Bear one another’s burdens, and so fulfill the law of Christ” (vs. 2).  While it is unacceptable to send untrained, inexperienced people to minister to deeply burdened brothers and sisters, it is also unacceptable just to let brothers and sisters founder on their own.  The one who is close to Christ will be engaged with others who are dear to Christ.  The more in step we march with the Spirit, the more restorative ministry we will see and attempt.

The language is particularly important here.  To “bear” (Gr. bastazo) is to lift up.  A “burden” (Gr. bare … from which we get our word “barometer” … that device that measures pressure) is an excessive weight that carries a negative tone, probably connected back to the brother caught aware in a trespass—like his arm is caught in the wreckage on the Interstate.  Get in there, Christian, and help lift your brother out from under this emergency spike of pressure.  Don’t be the bystander.  Don’t succumb to the paralysis of fear that you might be sucked in or burdened from getting involved.  Get in there and help lift the weight that is pinning your brother down. 

But be warned—if you think that you are exempt from trouble, beyond the grip of sin, able to leap tall buildings in a single bound, please think again.  You are in danger if you help others.  It is good, but it is not safe.  Because yes, people do shoot the messenger; and they do murder the mediator.  “For if anyone thinks he is something, when he is nothing, he deceives himself.  But let each one test his own work, and then his reason to boast will be in himself alone and not in his neighbor.  For each will have to bear his own load” (vv. 3-5).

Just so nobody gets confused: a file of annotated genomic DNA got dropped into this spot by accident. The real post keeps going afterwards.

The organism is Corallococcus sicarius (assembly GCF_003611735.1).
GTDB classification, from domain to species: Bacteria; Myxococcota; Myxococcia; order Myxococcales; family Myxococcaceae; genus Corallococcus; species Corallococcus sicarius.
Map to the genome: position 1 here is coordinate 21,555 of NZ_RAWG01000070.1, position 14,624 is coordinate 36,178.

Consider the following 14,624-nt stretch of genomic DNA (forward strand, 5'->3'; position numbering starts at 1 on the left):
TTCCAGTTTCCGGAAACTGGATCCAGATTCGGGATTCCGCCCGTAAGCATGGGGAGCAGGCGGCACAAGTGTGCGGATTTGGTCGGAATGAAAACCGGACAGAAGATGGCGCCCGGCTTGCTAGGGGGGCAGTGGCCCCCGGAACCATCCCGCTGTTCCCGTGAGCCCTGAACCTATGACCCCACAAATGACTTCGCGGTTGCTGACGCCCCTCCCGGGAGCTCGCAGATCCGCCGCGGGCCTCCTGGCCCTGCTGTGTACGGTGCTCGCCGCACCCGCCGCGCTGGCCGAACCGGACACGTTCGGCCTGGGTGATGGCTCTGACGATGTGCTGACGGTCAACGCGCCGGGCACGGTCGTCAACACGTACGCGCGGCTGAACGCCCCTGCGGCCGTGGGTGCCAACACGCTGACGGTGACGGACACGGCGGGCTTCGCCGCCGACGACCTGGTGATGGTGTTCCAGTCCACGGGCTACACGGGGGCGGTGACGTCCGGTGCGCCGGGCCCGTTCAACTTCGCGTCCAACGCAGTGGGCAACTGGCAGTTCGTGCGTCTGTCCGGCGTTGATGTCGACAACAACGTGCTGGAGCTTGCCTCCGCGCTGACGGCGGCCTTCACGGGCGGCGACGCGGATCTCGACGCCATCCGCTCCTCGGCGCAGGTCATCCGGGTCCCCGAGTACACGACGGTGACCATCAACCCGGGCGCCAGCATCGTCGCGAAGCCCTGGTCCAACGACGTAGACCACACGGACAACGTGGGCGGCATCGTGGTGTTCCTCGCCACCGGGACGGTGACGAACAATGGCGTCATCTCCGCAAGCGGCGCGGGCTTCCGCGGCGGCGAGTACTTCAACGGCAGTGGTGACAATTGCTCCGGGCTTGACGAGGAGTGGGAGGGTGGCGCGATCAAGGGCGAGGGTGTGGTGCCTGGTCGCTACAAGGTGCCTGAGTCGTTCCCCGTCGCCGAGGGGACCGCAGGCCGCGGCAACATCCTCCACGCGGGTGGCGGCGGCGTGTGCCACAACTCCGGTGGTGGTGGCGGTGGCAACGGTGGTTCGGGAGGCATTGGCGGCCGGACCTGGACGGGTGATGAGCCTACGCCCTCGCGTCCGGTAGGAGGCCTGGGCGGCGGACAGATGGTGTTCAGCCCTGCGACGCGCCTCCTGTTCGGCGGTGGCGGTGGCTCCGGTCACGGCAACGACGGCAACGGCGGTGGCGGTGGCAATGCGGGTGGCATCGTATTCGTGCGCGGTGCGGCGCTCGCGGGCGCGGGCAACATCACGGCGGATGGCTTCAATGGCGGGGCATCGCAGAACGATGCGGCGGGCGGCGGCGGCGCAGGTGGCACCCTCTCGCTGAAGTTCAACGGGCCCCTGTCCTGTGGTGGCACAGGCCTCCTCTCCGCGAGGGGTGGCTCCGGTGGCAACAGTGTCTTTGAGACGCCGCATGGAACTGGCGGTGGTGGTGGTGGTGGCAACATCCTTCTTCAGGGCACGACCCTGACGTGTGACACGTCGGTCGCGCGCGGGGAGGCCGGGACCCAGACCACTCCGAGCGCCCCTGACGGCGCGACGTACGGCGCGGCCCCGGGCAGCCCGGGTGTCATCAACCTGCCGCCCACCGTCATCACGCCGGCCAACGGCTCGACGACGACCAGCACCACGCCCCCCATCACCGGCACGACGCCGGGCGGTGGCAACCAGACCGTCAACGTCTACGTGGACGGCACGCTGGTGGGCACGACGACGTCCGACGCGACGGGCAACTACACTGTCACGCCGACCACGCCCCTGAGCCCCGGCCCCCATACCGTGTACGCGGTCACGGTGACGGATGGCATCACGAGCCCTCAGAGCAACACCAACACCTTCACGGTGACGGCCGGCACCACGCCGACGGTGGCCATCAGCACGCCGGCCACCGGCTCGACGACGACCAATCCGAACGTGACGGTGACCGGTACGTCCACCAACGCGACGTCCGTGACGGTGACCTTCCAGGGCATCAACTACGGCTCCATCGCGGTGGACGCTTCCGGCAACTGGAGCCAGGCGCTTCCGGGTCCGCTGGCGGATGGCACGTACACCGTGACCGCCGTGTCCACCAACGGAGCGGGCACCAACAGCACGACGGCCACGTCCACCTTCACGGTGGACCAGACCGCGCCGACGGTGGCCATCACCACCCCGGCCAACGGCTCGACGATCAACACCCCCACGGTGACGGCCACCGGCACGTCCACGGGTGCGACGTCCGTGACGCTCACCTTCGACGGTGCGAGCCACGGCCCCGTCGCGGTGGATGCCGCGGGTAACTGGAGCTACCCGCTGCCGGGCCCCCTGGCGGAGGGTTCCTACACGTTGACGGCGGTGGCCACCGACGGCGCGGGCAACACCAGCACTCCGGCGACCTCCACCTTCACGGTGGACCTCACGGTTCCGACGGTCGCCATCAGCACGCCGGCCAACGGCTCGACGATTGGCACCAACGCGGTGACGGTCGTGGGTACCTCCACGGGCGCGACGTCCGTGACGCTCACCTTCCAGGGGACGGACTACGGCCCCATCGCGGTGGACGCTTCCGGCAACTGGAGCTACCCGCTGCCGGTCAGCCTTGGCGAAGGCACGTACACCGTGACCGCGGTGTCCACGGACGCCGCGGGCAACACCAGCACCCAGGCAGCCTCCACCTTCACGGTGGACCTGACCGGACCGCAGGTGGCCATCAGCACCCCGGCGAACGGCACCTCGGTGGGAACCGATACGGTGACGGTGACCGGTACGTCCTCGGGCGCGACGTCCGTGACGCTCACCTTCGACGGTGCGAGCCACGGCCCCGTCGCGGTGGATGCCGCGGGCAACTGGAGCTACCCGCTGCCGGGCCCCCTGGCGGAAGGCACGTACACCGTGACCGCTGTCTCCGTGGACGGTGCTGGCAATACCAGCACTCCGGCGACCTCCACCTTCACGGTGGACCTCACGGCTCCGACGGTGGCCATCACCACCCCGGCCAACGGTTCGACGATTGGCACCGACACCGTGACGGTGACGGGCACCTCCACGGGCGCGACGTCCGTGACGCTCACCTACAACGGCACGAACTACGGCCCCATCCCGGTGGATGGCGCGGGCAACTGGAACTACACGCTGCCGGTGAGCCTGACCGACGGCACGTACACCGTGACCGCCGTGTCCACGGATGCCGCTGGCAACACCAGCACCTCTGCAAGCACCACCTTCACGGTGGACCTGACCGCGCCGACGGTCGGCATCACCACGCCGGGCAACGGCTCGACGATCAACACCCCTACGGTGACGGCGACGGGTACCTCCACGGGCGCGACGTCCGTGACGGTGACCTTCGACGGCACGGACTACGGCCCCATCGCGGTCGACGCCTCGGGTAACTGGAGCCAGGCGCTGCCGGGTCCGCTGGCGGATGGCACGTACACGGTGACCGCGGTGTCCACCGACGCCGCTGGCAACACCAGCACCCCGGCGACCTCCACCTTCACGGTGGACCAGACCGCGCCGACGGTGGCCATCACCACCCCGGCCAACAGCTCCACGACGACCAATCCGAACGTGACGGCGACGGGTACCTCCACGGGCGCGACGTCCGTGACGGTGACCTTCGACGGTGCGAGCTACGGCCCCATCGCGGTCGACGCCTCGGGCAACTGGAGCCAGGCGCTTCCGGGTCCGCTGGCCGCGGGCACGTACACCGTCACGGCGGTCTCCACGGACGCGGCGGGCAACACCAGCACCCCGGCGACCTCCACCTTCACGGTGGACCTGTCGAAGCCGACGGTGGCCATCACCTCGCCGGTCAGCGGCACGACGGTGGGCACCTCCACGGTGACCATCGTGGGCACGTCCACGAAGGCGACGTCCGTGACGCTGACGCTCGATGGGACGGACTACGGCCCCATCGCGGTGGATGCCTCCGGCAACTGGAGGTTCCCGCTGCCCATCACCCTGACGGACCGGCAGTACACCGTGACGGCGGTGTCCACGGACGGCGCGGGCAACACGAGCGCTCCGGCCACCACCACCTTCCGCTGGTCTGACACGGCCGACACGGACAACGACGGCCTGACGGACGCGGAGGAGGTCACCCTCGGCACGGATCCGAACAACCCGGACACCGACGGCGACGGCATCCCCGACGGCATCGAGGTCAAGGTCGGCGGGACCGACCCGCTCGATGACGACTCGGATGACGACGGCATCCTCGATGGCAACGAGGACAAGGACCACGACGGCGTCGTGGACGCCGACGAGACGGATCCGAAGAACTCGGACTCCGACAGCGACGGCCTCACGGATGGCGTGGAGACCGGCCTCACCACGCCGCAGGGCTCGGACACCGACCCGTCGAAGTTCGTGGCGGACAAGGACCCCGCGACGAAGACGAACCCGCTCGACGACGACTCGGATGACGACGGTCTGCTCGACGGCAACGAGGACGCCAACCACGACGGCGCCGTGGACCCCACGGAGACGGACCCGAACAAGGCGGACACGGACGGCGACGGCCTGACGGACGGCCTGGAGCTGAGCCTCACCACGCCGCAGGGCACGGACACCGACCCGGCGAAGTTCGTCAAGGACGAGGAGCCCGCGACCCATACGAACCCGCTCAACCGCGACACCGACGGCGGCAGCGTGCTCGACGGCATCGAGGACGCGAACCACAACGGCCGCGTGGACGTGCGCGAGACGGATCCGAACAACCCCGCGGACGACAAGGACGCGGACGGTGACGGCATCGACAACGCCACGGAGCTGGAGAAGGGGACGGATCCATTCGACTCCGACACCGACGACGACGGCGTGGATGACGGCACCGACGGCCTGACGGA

The setup is pristine.  Paul writes, “bear one another’s burdens” and “each one will have to bear his own load.”  On first take, it sounds like a contradiction … but it is anything but contradictory.  It is a sharp balance between being helpful and being responsible—we must have both to have a fully functioning response to burdens in the church.  To help without requiring or expecting personal responsibility is not help; it is short-sighted and unwise.  It actually hurts instead of helps.  To require personal responsibility without extending a willingness to help is, in the long term, irresponsible.  We need both in harmony.

But back to the specific language, for the words used between verse 2 and 5 are not the same—and that tips us off as to the best way to interpret this passage.  Listen for the difference with my paraphrase of verse 2.  “Help to lift up one another’s excessive, surprise burdens in life that are probably (but not always) connected to (either directly or indirectly) sin (personal or someone else’s or in general).”  Sickness.  Widowhood.  Abandonment.  Imprisonment.  Whatever.  It wasn’t planned, but nevertheless it caught a brother off guard and now he is treading water with a real possibility he might go under at any moment.  Compare that to my paraphrase of verse 5, “Each one, like a soldier, must carry his own everyday standard-issue pack.”  I will help you shoulder the extra burdens if they come up, just like you will help me shoulder mine, but you have to carry your own pack just like I have to carry my own pack.  It is not my responsibility to carry your pack for you.  It is not your responsibility to carry my pack for me.  It is our mutual ministry to encourage one another to bear up under the pressure of life, but it does neither of us a service to relinquish personal responsibilities.  The soldier mentality holds, I won’t leave you behind enemy lines, but I’m not going to rinse out your socks.  This is a mutual commitment to help each other without bypassing personal responsibilities.